28 Aug Best and Worst in Olympic Media Gold
Before we leave the Olympics behind here’s a selective roundup of some of the best (and worst) coverage we saw during the last two weeks.
We call it the FJP Media Games, English Language Edition.
Best Olympic Coverage
Gold: The BBC
Why: From FJP contributor John Johnston: “The BBC’s coverage has been amazing throughout. They’ve had a stream of every sport on their website uninterrupted, their live player has had chapters installed to let you go back to any point of the action on their TV stations. They’ve had great pundits, great insight and have just covered it impeccably.“
Best Use of Lego Animations to Get Around IOC Licensing Issues
Gold: The Guardian
Why: The International Olympic Committee is rather aggressive when it comes to protecting its brand. Only those who’ve paid steep licensing fees can broadcast moving images and other brand marks associated with the games. (For example, an English butcher near a yachting event was told he couldn’t display his sausages as Olympic rings).
The Guardian obviously didn’t have video to use in its reporting so it did the next – and possibly best – thing: It recreated weightlifting, gymnastics, basketball, track and swimming events out of stop motion legos.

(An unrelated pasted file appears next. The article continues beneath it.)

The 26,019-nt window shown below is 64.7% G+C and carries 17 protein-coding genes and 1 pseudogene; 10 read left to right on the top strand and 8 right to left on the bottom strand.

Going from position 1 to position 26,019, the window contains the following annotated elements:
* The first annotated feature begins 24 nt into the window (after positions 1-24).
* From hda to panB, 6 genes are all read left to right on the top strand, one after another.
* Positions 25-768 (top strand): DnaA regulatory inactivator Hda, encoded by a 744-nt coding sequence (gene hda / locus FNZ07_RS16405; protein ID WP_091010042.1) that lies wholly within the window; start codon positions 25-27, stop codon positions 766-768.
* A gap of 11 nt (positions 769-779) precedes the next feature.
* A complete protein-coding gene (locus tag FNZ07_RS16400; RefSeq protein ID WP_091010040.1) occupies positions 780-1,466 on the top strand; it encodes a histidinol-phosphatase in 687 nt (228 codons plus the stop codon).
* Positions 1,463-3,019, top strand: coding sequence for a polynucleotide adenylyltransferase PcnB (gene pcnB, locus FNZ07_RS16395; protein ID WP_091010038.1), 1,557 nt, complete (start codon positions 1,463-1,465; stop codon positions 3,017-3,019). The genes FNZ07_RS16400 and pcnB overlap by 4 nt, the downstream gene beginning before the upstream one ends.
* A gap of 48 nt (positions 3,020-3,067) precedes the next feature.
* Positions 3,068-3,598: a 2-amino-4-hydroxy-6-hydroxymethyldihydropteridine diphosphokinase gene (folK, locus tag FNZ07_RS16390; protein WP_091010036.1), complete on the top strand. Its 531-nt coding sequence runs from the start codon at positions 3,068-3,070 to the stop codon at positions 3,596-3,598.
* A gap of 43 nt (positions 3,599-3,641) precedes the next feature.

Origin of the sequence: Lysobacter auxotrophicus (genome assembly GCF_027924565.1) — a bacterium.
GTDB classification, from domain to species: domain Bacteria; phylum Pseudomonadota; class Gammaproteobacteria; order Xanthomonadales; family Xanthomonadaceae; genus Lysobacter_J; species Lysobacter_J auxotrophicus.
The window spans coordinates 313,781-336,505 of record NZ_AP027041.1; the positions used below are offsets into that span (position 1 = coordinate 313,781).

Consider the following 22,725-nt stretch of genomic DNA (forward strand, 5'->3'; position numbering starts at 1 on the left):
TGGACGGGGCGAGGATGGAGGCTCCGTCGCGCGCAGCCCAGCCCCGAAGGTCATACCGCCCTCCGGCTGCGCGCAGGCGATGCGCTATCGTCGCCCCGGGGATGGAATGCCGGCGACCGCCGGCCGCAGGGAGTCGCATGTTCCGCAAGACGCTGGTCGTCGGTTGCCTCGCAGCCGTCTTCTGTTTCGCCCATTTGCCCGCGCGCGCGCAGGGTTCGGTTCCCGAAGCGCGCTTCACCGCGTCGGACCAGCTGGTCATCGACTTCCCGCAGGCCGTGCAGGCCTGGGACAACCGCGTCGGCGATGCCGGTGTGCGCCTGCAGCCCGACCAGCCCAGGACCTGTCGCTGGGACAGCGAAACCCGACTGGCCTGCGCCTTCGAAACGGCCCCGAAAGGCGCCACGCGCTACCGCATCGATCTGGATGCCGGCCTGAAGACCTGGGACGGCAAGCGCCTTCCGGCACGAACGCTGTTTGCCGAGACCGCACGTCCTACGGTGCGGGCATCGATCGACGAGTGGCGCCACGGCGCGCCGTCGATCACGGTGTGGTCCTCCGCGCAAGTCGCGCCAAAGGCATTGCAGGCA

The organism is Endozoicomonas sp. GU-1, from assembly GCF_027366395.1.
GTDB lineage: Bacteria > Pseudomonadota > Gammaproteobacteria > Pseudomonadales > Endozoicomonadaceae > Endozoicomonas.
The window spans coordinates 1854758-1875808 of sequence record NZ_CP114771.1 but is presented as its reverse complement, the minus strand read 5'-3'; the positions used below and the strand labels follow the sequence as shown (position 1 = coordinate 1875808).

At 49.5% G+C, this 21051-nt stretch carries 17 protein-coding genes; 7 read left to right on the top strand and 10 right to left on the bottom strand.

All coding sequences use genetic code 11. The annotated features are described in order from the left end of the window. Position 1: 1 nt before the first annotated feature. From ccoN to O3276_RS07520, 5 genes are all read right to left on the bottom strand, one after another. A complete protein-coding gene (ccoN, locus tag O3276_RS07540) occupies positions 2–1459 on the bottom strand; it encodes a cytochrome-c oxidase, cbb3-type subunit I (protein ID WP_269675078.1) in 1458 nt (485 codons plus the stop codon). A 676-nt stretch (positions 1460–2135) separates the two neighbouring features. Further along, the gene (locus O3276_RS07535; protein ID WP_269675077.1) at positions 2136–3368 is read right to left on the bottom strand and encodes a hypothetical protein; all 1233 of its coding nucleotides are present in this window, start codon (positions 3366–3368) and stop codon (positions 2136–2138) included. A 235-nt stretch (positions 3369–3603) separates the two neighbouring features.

Best Introduction to a Sport We Previously Dismissed
Gold: Brian Phillips, Grantland. Sparkle Motion
Why: Writing on deadline, Phillips needed to come up with something about the Olympics. His plan was to write something snarky about “one of the sillier-sounding Olympic sports ‘race walking, maybe, or trampoline’” but then he discovered a love for Rhythmic Gymnastics:
The problem my little plan almost immediately ran into is that when, as part of my research, I started watching [Rhythmic Gymnastics] videos, I found that I actually liked it. I mean, I think you’re not supposed to say that if you’re an American sports fan with pretensions to red-bloodedness, but fuck it: These women are amazing. If you care about sports on any level beyond box scores and regional rivalries, if you love watching a wide receiver make an acrobatic catch or a striker score an off-balance goal, if you ever feel astonished by, just, like, the incredible things people do with their bodies — then I defy you to watch a few minutes of RG and not think it’s pretty cool.
Best Retro Technology Used to Report The Olympics
Gold: The Animated GIF
Why, part 01: As Buzzfeed’s deputy sports editor Kevin Lincoln told Nieman Lab’s Andrew Phelps, “What GIFs do is sort of bridge the gap between an image and a video, which becomes incredibly useful in sports — you don’t have to wade through and listen to an entire highlight video, but at the same time, you get the motion and action that makes sports sports.”
Why, part 02: Check this use of animated GIFs to illustrate how and why a Korean fencer refused to leave the floor after a timing dispute lead to her defeat in a match for Olympic gold.
Best Owning of an Olympic Meme
Gold: McKayla Maroney